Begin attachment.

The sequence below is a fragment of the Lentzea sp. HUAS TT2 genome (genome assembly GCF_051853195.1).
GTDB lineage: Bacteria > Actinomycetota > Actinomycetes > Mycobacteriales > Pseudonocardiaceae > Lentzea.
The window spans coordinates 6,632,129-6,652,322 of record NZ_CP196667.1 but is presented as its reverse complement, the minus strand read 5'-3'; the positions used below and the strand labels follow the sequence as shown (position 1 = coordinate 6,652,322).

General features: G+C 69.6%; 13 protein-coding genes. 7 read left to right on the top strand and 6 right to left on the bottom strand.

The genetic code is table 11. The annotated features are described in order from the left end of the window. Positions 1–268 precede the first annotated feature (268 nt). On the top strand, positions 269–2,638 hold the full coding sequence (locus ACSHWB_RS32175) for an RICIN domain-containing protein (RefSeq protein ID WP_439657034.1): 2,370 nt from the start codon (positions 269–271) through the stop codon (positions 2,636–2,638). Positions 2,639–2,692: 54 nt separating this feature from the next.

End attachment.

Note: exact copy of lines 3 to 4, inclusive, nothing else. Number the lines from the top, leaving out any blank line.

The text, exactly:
The window spans coordinates 6,632,129-6,652,322 of record NZ_CP196667.1 but is presented as its reverse complement, the minus strand read 5'-3'; the positions used below and the strand labels follow the sequence as shown (position 1 = coordinate 6,652,322).

General features: G+C 69.6%; 13 protein-coding genes. 7 read left to right on the top strand and 6 right to left on the bottom strand.